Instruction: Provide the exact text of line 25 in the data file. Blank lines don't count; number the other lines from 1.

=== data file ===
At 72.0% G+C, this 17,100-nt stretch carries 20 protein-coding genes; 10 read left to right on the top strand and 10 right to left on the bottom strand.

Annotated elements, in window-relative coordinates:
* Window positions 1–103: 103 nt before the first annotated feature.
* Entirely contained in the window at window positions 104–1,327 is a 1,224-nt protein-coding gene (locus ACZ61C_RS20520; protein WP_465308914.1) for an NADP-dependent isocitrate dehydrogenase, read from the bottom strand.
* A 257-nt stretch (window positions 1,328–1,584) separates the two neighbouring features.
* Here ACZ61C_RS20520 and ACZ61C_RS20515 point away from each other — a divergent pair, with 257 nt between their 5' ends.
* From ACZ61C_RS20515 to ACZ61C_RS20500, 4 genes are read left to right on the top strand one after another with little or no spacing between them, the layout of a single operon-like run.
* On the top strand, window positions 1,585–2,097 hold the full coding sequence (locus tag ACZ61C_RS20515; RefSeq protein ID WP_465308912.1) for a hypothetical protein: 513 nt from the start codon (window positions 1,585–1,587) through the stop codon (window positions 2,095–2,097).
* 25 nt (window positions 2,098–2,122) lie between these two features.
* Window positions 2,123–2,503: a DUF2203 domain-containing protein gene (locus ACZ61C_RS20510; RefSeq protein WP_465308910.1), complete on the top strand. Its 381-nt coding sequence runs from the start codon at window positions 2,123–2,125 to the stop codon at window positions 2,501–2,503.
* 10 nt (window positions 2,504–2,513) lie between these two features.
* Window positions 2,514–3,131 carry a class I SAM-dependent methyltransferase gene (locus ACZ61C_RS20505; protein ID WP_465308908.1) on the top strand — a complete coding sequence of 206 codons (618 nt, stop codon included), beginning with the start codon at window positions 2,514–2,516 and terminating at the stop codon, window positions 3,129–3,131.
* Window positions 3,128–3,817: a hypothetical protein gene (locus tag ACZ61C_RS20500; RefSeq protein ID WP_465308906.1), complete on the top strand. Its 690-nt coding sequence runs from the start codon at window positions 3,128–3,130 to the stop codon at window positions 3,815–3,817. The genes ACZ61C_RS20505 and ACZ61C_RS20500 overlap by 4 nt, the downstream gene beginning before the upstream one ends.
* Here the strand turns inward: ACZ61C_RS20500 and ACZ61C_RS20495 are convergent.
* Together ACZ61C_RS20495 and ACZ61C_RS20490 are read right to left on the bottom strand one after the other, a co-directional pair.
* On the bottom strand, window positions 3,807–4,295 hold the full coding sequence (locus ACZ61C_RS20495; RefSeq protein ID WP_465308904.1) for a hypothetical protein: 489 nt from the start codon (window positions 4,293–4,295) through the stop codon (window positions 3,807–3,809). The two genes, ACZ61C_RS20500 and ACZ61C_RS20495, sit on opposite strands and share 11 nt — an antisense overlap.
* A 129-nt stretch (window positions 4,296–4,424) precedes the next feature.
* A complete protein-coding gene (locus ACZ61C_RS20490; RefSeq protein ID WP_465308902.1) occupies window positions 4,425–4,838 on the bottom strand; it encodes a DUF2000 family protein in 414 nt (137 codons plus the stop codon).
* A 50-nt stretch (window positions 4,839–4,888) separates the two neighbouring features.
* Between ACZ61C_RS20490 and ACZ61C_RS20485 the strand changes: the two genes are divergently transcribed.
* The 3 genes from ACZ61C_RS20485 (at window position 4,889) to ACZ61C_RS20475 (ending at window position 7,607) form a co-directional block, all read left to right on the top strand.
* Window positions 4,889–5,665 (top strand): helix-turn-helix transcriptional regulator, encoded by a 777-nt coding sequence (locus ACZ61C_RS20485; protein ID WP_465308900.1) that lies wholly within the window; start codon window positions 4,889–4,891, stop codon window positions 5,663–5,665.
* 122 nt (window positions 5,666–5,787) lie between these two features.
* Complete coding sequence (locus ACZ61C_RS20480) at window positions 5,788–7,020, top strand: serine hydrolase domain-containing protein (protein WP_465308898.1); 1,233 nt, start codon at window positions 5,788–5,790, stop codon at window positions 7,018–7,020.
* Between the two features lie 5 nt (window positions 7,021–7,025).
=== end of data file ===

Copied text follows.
* Between the two features lie 5 nt (window positions 7,021–7,025).